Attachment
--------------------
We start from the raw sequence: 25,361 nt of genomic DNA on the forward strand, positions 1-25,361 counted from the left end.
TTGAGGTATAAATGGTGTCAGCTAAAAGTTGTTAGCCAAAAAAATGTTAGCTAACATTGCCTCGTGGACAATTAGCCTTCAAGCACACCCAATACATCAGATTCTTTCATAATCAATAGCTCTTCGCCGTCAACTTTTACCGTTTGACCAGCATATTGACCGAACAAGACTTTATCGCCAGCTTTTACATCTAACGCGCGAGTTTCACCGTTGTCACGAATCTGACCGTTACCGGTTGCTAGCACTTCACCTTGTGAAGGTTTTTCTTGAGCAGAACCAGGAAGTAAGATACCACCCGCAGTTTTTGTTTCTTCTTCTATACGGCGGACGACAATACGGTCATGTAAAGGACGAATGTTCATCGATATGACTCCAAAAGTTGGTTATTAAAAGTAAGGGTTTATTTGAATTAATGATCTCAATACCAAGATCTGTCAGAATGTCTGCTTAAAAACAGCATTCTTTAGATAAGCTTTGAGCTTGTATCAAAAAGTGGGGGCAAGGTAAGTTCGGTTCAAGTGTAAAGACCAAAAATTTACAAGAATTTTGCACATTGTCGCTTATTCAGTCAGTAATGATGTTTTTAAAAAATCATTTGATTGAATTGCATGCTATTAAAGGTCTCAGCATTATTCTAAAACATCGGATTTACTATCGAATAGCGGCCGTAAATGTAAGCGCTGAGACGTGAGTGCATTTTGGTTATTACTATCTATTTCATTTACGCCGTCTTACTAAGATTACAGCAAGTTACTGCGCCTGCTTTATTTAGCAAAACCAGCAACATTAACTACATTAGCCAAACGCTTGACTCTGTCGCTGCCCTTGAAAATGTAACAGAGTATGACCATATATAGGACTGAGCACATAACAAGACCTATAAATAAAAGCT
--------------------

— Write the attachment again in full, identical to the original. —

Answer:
We start from the raw sequence: 25,361 nt of genomic DNA on the forward strand, positions 1-25,361 counted from the left end.
TTGAGGTATAAATGGTGTCAGCTAAAAGTTGTTAGCCAAAAAAATGTTAGCTAACATTGCCTCGTGGACAATTAGCCTTCAAGCACACCCAATACATCAGATTCTTTCATAATCAATAGCTCTTCGCCGTCAACTTTTACCGTTTGACCAGCATATTGACCGAACAAGACTTTATCGCCAGCTTTTACATCTAACGCGCGAGTTTCACCGTTGTCACGAATCTGACCGTTACCGGTTGCTAGCACTTCACCTTGTGAAGGTTTTTCTTGAGCAGAACCAGGAAGTAAGATACCACCCGCAGTTTTTGTTTCTTCTTCTATACGGCGGACGACAATACGGTCATGTAAAGGACGAATGTTCATCGATATGACTCCAAAAGTTGGTTATTAAAAGTAAGGGTTTATTTGAATTAATGATCTCAATACCAAGATCTGTCAGAATGTCTGCTTAAAAACAGCATTCTTTAGATAAGCTTTGAGCTTGTATCAAAAAGTGGGGGCAAGGTAAGTTCGGTTCAAGTGTAAAGACCAAAAATTTACAAGAATTTTGCACATTGTCGCTTATTCAGTCAGTAATGATGTTTTTAAAAAATCATTTGATTGAATTGCATGCTATTAAAGGTCTCAGCATTATTCTAAAACATCGGATTTACTATCGAATAGCGGCCGTAAATGTAAGCGCTGAGACGTGAGTGCATTTTGGTTATTACTATCTATTTCATTTACGCCGTCTTACTAAGATTACAGCAAGTTACTGCGCCTGCTTTATTTAGCAAAACCAGCAACATTAACTACATTAGCCAAACGCTTGACTCTGTCGCTGCCCTTGAAAATGTAACAGAGTATGACCATATATAGGACTGAGCACATAACAAGACCTATAAATAAAAGCT